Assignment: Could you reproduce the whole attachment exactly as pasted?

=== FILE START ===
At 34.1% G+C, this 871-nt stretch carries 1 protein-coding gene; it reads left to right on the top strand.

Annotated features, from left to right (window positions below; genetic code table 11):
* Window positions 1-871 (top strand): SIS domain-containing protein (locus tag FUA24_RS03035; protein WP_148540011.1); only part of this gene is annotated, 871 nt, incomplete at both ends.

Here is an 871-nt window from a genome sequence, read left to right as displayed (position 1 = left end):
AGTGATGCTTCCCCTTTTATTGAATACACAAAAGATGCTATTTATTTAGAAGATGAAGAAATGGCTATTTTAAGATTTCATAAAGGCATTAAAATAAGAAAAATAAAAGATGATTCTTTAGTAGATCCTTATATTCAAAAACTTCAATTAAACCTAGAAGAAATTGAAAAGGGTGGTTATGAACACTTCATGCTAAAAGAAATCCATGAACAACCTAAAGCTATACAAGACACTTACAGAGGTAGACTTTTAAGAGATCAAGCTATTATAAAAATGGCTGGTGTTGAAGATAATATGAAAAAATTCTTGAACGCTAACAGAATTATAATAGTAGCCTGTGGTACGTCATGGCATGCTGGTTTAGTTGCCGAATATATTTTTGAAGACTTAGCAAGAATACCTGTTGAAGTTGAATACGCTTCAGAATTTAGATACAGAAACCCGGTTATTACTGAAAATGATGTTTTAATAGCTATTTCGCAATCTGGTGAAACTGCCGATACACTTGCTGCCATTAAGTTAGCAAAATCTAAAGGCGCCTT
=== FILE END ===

At 34.1% G+C, this 871-nt stretch carries 1 protein-coding gene; it reads left to right on the top strand.

Annotated features, from left to right (window positions below; genetic code table 11):
* Window positions 1-871 (top strand): SIS domain-containing protein (locus tag FUA24_RS03035; protein WP_148540011.1); only part of this gene is annotated, 871 nt, incomplete at both ends.

Here is an 871-nt window from a genome sequence, read left to right as displayed (position 1 = left end):
AGTGATGCTTCCCCTTTTATTGAATACACAAAAGATGCTATTTATTTAGAAGATGAAGAAATGGCTATTTTAAGATTTCATAAAGGCATTAAAATAAGAAAAATAAAAGATGATTCTTTAGTAGATCCTTATATTCAAAAACTTCAATTAAACCTAGAAGAAATTGAAAAGGGTGGTTATGAACACTTCATGCTAAAAGAAATCCATGAACAACCTAAAGCTATACAAGACACTTACAGAGGTAGACTTTTAAGAGATCAAGCTATTATAAAAATGGCTGGTGTTGAAGATAATATGAAAAAATTCTTGAACGCTAACAGAATTATAATAGTAGCCTGTGGTACGTCATGGCATGCTGGTTTAGTTGCCGAATATATTTTTGAAGACTTAGCAAGAATACCTGTTGAAGTTGAATACGCTTCAGAATTTAGATACAGAAACCCGGTTATTACTGAAAATGATGTTTTAATAGCTATTTCGCAATCTGGTGAAACTGCCGATACACTTGCTGCCATTAAGTTAGCAAAATCTAAAGGCGCCTT